• hot.]

The poem presents a sequence of adjectives pertaining to particular conditions, focusing on two entities – the lips as fragment in the first stanza, and the body as a tentative whole in the second. Both entities are, moreover, described via differing adjectives evoking divergent sets of images.

The first stanza appears to speak to Empire’s fragmentation of the body and imperial value ascribed to this ‘tatter,’ as the previously analyzed ‘Identidade’ would call it. Within the imperial process of othering, the ‘sensual’ and ‘marginal’ certainly overlap and mutually reproduce one another. The fragment, othered as sensual, always refers to an imperial grip on signification safeguarded by the marginalization of the other. This, of course, is a marginalization which signified otherness in turn helps to render. The stagnation alluded to in the proceeding line arguably carries a double meaning, referring to both the momentary fixity of the fragment within imperial schemas of otherness, as well as Beja’s experience of such fixity, experiencing the signifier of otherness as an imprisoning edifice within which the body may only spasm.

(p.257) The constrained movement implied by the image of the spasm in stagnation appears to contrast with the images through which Beja evokes the body in the second stanza. We can thus argue that the shift from the first stanza to the next, from fragment to whole, represents a reclaiming of the body or, more specifically, a reclaiming of the earlier fragment (lips) in the body that is in a state of reclamation. The divide, or the space between the stanzas, thus evokes Beja’s margin or border of transition against the imperial ordering of her body. What follows is an enunciation of the body after the fragmentation through images of movement, both large (ambulant or shifting) and small (quivering). While the fragment is articulated through stillness and momentary determinacy, the body, as Beja signifies it, is conveyed through images of unfixity and indefiniteness. As such, Beja renders the body and the modes of signifying it as a border entity in constant negotiation with the other borders/scenes of writing the body encounters.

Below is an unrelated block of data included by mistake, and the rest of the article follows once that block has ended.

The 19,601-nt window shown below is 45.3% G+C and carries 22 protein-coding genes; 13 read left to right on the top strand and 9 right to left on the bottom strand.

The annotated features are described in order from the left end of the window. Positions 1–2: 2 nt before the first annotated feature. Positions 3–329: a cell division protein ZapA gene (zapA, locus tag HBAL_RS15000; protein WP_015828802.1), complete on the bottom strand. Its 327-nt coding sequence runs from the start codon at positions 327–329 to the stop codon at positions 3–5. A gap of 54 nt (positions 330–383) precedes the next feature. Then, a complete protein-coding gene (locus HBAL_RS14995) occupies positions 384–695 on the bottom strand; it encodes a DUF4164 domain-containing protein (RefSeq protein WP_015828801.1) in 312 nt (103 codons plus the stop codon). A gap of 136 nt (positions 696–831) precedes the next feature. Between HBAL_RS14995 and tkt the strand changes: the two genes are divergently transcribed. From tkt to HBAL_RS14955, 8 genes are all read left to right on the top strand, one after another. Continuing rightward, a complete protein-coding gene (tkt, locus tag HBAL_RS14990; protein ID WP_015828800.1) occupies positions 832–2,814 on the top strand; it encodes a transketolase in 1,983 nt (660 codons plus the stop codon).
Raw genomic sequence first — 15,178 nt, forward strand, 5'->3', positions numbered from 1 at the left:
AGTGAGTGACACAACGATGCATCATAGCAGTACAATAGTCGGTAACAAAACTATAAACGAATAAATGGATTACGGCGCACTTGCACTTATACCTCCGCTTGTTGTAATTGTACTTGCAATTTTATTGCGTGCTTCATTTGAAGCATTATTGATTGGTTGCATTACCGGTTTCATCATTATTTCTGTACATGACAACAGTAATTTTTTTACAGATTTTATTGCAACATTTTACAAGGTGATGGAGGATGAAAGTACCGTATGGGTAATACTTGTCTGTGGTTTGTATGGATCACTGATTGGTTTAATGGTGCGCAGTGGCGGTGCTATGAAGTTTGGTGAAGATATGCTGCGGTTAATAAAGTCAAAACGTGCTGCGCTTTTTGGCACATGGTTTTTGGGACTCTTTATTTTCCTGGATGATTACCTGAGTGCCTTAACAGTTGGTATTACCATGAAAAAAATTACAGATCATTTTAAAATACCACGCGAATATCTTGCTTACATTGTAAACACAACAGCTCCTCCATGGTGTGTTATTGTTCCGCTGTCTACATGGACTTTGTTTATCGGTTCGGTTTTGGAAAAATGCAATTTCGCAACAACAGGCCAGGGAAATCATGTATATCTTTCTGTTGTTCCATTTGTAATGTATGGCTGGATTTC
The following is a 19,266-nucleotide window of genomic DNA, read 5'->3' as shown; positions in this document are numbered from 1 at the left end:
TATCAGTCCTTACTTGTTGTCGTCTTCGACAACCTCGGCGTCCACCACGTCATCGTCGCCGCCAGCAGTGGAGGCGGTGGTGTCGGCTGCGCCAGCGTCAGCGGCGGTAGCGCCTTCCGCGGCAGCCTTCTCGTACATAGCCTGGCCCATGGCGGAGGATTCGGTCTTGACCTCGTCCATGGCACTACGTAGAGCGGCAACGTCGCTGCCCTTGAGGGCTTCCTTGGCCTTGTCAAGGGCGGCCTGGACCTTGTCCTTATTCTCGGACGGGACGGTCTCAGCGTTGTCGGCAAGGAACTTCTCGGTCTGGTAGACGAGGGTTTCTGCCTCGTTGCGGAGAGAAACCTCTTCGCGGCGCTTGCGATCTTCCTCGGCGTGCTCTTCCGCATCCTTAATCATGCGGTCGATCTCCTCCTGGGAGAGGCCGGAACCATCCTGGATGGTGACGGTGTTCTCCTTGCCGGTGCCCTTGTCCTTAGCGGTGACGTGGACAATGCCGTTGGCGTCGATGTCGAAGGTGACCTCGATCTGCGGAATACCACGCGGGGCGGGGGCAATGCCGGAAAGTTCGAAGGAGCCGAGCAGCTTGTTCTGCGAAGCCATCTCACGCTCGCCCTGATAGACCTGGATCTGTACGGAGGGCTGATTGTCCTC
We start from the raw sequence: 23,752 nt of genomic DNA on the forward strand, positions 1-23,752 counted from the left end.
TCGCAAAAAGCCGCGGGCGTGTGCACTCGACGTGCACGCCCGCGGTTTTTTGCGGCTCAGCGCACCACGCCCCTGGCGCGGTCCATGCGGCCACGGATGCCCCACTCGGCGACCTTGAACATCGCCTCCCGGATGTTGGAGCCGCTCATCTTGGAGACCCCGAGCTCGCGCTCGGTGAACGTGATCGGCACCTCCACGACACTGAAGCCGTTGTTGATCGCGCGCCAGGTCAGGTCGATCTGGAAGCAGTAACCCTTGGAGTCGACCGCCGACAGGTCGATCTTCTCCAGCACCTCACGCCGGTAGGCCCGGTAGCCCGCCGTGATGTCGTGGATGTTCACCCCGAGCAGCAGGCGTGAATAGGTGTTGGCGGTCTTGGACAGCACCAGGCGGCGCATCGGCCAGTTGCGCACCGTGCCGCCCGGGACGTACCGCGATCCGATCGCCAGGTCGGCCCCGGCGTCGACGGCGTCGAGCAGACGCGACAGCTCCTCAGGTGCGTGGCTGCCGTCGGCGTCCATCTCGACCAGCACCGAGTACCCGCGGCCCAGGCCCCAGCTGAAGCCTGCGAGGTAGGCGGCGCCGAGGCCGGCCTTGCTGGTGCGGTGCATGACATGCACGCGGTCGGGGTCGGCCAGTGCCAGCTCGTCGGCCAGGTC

The very signifying chain of the poem, moreover, is representative of this unfixity. The largely one-word lines comprising the two stanzas each bring forth a signifier in relation to others of the poem. The signified, however, is openly left to the act of reading due to the poem’s lexical scarcity. As such, the poem’s signifying chain is always incomplete, thus mirroring the act of decolonial signification proposed by Beja. In evoking just a few images, mainly through adjectives, Beja purposefully leaves the poem open to the reader’s own system of linguistic differences while also permitting the reader – also a border with which Beja seeks to dialogue – freedom to postpone each word in relation to the others, thus allowing the formation of different signifying chains. In this sense, the dialogic tone of the poem suggests that any scene of reading is always a scene of writing, a postcolonial/decolonial hermeneutics in which interpretation itself becomes an unconstrained form of inscription through which different forms of knowledge can exist. Beja’s deployment of decolonial dialogism thus challenges Empire’s ‘conception of knowledge based on the distinction between epistemology and hermeneutics’ (Mignolo, Local Histories 13). Such a distinction, as Mignolo argues, has ‘subalternized other kinds of knowledge’ (Local Histories 13).

Borders: Mapping a Decolonial Sign-System